5. Why miss someone who doesn’t miss you? Why would you want someone like that in your life? The one thing my friend was great at was keeping in touch – making me feel important to her, wanted. Now she makes me feel like a huge bother for contacting her, unwanted and unwelcome. I don’t want to feel like that. So why would I chase after someone who makes me feel like that? Why would I cry my heart out over losing someone who makes me feel like that?
  6. People change. On my darkest days, I feel like my ex. friend has killed my friend and is walking around in her skin, taunting me with her presence. But really, all this means is just further proof that the person I loved doesn’t exist anymore. She’s gone. Accepting this, accepting that she’s gone, and accepting that my friend didn’t change on purpose – that these things happen, that this is how people work and that you can’t prevent them from changing, even if this means changing to someone who has no time for you or does not care about you, has helped me let go of that resentment somewhat. It’s still work in progress.
  7. It’s her loss too. She was a good friend, but so was I. I did a lot of stuff for her, listened to her problems, etc. She told me at the time how much she valued me. And now, she might not know it at the moment, and perhaps never will, but really, losing me is as much of a loss to her, as losing her is to me. Even if this is just me kidding myself, thinking that way helps me.
  8. Focus on the things you do have. If you have other friends, maybe value them more. If you have family, things you enjoy, focus on those things. Odds are you had a life before this friend came along. I did. I had a lot of interests and things that made me happy, and it’s time to try and reclaim those. I’m not downplaying the loss, but I’m not blowing it out of proportion either. Life does go on. I think about the things I used to enjoy before meeting my friend, listen to a lot of old music, trying to take this opportunity to find my way back to myself as I was before, without the pain of the break-up.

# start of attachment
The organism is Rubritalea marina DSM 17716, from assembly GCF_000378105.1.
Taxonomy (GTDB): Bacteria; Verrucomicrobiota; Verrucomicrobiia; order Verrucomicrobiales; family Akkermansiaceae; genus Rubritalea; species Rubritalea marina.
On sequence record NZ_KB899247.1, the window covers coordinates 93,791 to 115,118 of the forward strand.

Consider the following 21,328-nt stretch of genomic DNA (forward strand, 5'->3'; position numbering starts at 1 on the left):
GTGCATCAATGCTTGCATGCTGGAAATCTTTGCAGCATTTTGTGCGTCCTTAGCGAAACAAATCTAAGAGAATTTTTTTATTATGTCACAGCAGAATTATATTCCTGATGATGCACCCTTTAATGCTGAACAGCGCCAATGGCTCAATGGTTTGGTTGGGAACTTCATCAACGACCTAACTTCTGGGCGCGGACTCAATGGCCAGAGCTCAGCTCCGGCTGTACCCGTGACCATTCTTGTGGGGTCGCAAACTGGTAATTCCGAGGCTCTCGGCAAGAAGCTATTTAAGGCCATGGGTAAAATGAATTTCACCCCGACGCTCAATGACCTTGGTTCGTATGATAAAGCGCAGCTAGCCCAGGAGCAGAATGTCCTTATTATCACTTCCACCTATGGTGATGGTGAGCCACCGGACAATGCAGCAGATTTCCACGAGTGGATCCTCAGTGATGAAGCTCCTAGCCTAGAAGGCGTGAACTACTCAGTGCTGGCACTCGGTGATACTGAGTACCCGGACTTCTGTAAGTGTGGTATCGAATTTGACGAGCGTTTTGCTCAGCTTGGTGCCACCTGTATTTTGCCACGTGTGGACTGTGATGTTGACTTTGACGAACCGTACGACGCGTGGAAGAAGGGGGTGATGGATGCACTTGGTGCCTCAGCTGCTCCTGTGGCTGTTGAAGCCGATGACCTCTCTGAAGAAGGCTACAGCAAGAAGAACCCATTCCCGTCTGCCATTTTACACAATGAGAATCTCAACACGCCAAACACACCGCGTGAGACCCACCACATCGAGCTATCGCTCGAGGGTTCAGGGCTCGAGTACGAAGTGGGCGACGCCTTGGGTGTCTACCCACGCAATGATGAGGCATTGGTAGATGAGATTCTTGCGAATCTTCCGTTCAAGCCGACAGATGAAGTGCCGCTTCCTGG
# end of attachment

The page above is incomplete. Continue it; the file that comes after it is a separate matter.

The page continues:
9. You’re hardly alone. Just do an image search for ‘losing a friend’ or similar, and you’ll find a thousand pictures that says exactly what you feel. At least I did. It seems like almost everyone has gone through this at some point or other. And while that is sad, it’s also comforting.

The hardest thing about all this, I find, is all the questions I’m left with. Why did she change? Is there any hope of things getting better in the future or not? Is she angry about something that she won’t tell me; perhaps something I don’t even know about? The fact that the one person who could give me those answers that I need is the one person I can’t ask, that is the hardest thing. But at the end of the day, it doesn’t change anything. Her issues are not mine – and mine are not hers. Accepting that I need to do this on my own has been the most hard-won realisation, and probably the one of most value. I’m the one who has to handle what is now reality for me. All the promises she made, all the nice things she said about me in the past – that was then. It’s easy to get upset now, say that they were all lies, but they were probably true at the time. Times change. It sucks, but trying to fight it sucks even harder, and that’s why you eventually reach a point where you have to let it go.

Anybody has any other tips that work for them? Please share!

Advertisements